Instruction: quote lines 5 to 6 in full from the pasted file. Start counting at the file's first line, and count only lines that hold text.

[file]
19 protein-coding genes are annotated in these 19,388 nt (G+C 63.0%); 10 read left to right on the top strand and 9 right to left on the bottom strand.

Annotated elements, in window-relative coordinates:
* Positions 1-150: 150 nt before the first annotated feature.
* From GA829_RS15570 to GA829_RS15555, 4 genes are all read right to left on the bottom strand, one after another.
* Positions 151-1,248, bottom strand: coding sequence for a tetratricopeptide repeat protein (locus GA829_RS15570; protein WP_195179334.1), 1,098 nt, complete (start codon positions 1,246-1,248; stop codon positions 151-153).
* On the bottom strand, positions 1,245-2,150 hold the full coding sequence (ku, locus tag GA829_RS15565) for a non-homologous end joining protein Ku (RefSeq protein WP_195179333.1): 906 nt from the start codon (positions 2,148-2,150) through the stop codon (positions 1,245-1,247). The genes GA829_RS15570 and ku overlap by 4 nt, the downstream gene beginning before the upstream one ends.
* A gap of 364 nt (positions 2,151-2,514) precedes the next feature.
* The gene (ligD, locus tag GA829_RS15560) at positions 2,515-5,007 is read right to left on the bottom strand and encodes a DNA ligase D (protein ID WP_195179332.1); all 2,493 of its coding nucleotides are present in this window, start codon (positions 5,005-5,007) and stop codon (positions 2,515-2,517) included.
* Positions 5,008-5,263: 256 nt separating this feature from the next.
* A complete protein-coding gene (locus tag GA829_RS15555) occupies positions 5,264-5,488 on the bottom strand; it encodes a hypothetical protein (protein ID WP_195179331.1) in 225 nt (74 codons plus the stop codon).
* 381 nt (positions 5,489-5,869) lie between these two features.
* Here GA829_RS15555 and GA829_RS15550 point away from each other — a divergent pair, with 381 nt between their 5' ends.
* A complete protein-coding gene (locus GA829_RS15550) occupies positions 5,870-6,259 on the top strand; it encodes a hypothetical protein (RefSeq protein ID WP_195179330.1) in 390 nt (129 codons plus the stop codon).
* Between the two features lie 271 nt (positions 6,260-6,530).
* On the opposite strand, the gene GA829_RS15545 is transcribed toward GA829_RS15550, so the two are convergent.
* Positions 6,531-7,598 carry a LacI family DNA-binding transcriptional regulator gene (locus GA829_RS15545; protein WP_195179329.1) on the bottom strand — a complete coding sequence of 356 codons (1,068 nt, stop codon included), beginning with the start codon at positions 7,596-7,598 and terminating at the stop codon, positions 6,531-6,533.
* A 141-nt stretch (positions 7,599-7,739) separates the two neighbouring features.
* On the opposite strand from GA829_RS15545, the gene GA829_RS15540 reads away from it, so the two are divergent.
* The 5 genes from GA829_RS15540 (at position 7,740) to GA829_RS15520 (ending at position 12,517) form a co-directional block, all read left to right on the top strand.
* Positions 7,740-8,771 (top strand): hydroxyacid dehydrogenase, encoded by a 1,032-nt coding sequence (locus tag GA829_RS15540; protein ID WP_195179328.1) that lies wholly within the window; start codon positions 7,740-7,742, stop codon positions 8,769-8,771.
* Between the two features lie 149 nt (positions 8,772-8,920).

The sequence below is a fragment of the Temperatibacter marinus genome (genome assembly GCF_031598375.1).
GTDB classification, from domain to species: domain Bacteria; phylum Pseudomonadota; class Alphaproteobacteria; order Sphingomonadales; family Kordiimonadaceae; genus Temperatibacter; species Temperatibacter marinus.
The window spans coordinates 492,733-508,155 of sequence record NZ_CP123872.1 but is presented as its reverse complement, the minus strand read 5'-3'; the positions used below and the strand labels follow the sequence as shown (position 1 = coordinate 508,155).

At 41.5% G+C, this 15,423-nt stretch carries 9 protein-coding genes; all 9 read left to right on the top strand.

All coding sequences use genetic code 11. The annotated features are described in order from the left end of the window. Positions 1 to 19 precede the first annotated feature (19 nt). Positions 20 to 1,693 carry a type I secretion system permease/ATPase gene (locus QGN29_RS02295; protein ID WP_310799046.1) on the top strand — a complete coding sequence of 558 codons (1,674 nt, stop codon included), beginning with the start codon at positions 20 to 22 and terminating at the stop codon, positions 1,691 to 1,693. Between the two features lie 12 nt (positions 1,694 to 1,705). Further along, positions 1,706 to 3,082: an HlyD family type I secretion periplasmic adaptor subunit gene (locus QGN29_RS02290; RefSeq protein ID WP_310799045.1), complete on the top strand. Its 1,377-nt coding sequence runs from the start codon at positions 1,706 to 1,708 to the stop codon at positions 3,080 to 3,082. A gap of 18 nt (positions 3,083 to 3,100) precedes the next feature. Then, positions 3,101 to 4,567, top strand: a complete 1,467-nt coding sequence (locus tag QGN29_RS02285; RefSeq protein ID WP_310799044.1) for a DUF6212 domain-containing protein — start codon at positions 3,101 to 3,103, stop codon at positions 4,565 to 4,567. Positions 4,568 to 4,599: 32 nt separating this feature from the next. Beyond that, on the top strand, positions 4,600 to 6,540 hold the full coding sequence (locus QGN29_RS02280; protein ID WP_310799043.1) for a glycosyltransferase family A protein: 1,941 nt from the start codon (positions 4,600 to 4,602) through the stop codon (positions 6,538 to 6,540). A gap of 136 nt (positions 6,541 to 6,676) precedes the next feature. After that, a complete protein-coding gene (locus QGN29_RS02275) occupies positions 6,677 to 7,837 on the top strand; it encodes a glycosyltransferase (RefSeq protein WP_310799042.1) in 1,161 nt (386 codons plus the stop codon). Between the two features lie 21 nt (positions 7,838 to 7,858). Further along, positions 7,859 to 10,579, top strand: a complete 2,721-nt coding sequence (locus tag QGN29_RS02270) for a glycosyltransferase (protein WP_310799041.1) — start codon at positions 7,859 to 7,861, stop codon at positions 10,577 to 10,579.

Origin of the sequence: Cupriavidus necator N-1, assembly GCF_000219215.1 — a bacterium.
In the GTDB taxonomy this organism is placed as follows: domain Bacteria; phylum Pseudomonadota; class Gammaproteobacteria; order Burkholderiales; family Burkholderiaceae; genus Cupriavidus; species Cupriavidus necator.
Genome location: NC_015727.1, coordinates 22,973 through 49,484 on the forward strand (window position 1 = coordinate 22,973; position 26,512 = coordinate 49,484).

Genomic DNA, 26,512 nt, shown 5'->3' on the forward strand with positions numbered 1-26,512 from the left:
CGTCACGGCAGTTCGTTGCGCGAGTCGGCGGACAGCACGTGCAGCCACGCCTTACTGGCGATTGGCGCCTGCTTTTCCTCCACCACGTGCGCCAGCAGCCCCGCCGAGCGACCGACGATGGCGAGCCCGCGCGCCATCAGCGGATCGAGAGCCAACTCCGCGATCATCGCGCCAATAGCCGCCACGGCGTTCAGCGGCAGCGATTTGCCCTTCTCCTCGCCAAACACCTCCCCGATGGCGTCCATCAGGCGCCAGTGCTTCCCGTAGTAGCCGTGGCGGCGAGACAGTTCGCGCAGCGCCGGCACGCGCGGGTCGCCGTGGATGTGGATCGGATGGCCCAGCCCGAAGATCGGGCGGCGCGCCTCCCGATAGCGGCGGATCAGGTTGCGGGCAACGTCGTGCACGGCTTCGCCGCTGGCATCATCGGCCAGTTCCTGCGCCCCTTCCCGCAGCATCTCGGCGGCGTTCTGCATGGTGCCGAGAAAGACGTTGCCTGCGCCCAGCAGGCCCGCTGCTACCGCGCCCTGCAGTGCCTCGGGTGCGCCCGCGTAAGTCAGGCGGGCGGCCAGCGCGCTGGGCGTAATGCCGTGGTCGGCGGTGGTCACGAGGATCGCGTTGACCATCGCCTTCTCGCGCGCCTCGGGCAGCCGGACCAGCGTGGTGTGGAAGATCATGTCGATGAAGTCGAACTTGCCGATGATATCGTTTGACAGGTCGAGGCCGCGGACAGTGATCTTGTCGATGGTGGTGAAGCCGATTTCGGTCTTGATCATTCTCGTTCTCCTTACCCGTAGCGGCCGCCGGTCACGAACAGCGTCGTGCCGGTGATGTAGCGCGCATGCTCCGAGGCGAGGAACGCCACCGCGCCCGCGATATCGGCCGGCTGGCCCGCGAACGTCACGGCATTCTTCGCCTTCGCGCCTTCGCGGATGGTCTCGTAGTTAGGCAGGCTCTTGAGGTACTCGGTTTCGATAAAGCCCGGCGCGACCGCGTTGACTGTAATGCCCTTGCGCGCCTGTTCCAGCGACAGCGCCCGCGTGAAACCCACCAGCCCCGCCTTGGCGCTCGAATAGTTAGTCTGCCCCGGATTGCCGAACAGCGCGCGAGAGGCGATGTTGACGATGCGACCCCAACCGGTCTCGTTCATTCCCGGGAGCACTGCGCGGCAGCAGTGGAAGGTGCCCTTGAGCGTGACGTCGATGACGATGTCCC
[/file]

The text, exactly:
* Positions 151-1,248, bottom strand: coding sequence for a tetratricopeptide repeat protein (locus GA829_RS15570; protein WP_195179334.1), 1,098 nt, complete (start codon positions 1,246-1,248; stop codon positions 151-153).
* On the bottom strand, positions 1,245-2,150 hold the full coding sequence (ku, locus tag GA829_RS15565) for a non-homologous end joining protein Ku (RefSeq protein WP_195179333.1): 906 nt from the start codon (positions 2,148-2,150) through the stop codon (positions 1,245-1,247). The genes GA829_RS15570 and ku overlap by 4 nt, the downstream gene beginning before the upstream one ends.